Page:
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Scientists found 1700 year old Silk Road Cemetery with ancient
Scientists found 1700 year old Silk Road Cemetery with ancient

Scientists found 1700 year old Silk Road Cemetery with ancient

A 1,700-year-old cemetery has been excavated along the route of the Silk Road in northwest China, according to a report in Live Science.

Seven of the ten excavated tombs were large, brick structures, one of which contained carvings of mythical creatures.

Four of the creatures represent different seasons and parts of the heavens, including the White Tiger of the West, the Vermilion Bird of the South, the Black Turtle of the North, and the Azure Dragon of the East.

The cemetery, which dates to roughly 300 CE, was discovered in the city of Kucha, an ancient city bolstered by the Silk Route economy and influential as a major Buddhist center from the Antiquities through the Middle Ages. One of the largest cities of the Western Regions — a stretch of territory to the west of ancient China — control of Kucha was strategically vital to many of the Chinese dynasties, as it served as a conduit between East Asia and the economies and cultures of Central Asia, the Indian subcontinent, Persia, the Islamic world and even eventually Europe.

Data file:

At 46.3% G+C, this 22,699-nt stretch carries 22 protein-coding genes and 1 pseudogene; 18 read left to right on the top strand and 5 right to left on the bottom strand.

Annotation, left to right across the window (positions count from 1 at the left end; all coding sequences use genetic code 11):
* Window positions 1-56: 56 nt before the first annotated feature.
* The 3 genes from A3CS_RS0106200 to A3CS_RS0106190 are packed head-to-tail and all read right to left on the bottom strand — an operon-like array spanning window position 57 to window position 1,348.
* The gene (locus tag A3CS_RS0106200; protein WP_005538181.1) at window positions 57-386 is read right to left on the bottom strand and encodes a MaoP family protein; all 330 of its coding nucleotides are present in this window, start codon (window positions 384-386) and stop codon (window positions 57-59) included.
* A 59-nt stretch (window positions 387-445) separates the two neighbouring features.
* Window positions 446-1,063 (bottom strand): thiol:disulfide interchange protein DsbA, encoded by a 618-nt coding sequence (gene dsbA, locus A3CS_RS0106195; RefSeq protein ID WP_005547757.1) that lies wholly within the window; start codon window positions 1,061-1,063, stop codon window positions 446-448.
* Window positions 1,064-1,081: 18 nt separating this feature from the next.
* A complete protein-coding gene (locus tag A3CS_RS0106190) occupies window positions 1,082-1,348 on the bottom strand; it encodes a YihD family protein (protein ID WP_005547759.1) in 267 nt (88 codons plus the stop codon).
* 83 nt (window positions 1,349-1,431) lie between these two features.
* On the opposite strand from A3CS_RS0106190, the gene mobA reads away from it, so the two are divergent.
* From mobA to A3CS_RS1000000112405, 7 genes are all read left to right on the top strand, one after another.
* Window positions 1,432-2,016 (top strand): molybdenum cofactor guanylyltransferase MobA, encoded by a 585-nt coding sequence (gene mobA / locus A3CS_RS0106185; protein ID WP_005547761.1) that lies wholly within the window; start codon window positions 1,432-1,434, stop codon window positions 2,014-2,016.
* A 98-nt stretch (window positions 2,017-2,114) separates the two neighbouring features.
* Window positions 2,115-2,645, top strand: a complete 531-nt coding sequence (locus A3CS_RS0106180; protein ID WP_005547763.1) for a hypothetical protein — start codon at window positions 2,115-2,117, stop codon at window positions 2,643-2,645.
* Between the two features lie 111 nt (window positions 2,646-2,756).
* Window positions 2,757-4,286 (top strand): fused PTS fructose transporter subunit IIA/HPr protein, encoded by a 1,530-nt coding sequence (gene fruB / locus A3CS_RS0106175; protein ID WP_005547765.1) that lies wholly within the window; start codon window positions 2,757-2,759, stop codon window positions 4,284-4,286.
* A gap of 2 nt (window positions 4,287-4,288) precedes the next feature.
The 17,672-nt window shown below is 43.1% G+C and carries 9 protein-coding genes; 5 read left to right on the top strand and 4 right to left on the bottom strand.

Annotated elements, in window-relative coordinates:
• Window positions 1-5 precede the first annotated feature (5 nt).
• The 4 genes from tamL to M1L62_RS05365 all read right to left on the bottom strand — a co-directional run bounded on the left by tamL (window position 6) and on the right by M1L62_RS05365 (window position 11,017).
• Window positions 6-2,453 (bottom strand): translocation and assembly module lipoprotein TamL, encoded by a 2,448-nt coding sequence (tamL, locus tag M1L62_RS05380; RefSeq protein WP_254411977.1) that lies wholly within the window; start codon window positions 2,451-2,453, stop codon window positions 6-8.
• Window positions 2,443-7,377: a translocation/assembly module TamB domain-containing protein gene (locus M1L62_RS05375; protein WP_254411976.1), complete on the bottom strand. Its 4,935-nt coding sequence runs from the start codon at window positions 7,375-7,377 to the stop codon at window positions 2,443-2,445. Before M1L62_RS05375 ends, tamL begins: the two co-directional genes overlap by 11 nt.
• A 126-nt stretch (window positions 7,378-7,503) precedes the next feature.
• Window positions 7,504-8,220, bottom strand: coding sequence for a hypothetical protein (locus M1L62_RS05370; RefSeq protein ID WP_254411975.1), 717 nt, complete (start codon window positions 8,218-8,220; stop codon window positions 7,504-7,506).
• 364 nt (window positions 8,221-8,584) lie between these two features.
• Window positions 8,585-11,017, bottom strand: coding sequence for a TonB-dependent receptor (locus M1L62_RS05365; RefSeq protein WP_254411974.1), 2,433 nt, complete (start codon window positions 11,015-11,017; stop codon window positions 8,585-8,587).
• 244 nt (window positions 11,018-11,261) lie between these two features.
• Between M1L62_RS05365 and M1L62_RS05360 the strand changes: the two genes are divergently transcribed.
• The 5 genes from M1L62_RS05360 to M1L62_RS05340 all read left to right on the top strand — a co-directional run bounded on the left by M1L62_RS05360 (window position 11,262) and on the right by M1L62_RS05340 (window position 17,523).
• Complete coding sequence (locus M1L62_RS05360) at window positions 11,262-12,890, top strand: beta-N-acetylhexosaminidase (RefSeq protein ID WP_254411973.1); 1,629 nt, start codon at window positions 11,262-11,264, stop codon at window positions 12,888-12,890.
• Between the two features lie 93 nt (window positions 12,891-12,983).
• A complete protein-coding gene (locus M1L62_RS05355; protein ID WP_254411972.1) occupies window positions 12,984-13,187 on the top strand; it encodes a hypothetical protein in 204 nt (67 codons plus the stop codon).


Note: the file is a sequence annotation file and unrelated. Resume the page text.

The cemetery dates to a time, 1,700 years ago, when Kucha would have been at the height of its power and importance.

“In ancient times, Kucha was called Qiuci in Chinese literature. It was a powerful city-state in the oasis of the Western Frontiers,” researchers explained. “The conquest and effective governance of Kucha would enable them to control all the oasis city-states in the Western Frontiers,” archaeologists wrote of the Chinese rulers who sought influence over the region.

The ancient cemetery was first discovered in 2007, and has been slowly excavated by researchers with the Xinjiang Institute of Cultural Relics and Archaeology over the last several years. Their findings were detailed in the journal Chinese Cultural Relics.

Who exactly is buried in the tombs remains a mystery. Researchers say the tombs have been looted over the years, and though they were likely originally built for people of means, they came to be used more than once, with skeletal remains suggesting each tomb contained as many as ten people.

Agencies/Canadajournal




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